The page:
Do Iraqis care about shame more than death?

Was there a colossal misunderstanding of the Haditha incident? War Nerd Gary Brecher says so. While we here on stateside had a serious reaction to Haditha, Iraqis, he argues, care more about the humiliations of Abu Ghraib. In an earlier article, Brecher explained that we should expect hundreds of small massacres like Haditha, because that's the kind of war the USA is in: "You've got to realize how horrible this kind of war is, and that the horribleness is the whole point. If you really hated somebody, you'd wish on them a guerrilla war in their hometown. Guerrilla warfare is the real 'dirty bomb,' the low-tech answer to hi-tech invasion. It doesn't just occasionally involve killing civvies -- killing civvies is the whole durn point. Both sides have to torture, terrorize and kill as many locals as they can, and the sicker, crazier, more evil bastards will win."

Sure, we can blame the soldiers and commanding officers who undertook the killings in Haditha, but it's the war planners who are at deep fault, because that's the kind of war they put the troops in. In a very, very sick way, those American troops were just doing their jobs. Here's Brecher's take on Haditha (Note, don't mistake the familiar writing style and apparent Geneva Convention-free morality for sophomoric or nihilistic analysis. Brecher is making the case against Iraq on terms that I'm sure must appeal to a very nationalistic, "tough on defense" audience that lefty writers typically can't break into):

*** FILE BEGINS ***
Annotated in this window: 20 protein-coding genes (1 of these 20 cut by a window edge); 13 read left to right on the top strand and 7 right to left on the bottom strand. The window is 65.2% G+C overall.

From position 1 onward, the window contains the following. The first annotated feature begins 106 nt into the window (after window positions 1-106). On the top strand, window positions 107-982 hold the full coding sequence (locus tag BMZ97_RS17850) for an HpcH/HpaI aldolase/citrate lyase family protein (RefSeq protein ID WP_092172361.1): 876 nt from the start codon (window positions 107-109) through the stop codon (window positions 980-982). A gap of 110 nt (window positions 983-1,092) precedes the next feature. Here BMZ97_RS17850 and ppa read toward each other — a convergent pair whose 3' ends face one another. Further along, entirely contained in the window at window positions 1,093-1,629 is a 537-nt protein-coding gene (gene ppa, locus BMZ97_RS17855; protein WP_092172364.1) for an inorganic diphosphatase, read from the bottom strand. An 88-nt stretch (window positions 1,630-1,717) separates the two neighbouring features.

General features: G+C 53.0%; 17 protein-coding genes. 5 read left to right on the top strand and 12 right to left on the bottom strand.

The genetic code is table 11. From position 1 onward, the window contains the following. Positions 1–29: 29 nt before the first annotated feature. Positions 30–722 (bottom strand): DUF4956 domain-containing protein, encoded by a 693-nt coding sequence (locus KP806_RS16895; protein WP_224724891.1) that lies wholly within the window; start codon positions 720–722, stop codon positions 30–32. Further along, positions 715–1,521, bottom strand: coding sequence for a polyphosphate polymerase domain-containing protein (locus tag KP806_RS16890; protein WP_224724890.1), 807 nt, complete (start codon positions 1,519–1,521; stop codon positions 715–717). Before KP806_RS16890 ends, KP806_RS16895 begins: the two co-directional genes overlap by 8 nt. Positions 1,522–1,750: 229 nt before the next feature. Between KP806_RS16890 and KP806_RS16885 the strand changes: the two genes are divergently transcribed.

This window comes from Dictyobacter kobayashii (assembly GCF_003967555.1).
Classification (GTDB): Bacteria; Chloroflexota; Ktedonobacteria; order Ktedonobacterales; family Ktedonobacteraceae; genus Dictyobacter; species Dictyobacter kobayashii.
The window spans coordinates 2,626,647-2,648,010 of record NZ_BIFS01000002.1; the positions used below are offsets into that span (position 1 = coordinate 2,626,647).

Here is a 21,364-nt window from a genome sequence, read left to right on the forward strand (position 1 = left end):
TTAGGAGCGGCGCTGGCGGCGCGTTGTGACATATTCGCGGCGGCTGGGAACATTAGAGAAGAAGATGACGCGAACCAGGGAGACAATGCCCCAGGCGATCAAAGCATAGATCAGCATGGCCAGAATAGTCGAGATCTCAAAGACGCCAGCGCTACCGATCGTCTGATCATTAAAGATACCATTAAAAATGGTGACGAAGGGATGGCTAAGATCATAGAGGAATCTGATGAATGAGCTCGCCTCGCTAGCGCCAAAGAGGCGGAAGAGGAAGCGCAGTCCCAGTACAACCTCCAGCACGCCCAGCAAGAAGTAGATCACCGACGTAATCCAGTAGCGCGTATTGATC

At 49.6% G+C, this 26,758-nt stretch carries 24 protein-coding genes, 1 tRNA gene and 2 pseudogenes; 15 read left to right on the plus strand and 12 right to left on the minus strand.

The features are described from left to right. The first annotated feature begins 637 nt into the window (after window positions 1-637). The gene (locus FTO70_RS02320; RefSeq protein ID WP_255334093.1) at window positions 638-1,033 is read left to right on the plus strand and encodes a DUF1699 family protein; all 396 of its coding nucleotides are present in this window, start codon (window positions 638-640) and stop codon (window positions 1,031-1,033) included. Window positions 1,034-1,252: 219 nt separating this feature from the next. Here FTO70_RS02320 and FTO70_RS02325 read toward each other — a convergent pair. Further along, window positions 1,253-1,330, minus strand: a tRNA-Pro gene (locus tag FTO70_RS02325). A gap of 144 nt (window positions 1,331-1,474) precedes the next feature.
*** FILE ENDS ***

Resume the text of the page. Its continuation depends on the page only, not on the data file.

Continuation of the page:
When [a story like Haditha] hits the press, every politician, every blogger, every ignorant pacifist dweeb or pig-ignorant redneck starts blogging, sending up chaff blind, the way Saddam's AA batteries just fired blind at the night sky over Baghdad in the first days of the war. The red-white-and-blog types want to hang anybody who mentions Haditha, whereas the Dems' mouthpiece, some old potato-face named John Murtha, is claiming this is going to hurt us more than Abu Ghraib.
It's one of those times when everybody's talking crap -- left and right, pro and con, roadrunner and coyote.
Let's start with Murtha. At first, his argument makes sense. After all, we weren't actually killing people at Abu Ghraib, just messing with them. To an American, especially an old guy like Murtha, death is the worst, scariest thing in the universe, so killing is worse than shaming people.
Except the Iraqis themselves don't see it that way. As soon as the massacre story broke the US press fanned out across the Green Zone trying to get reaction quotes from the Iraqis, and all they got was shrugs.
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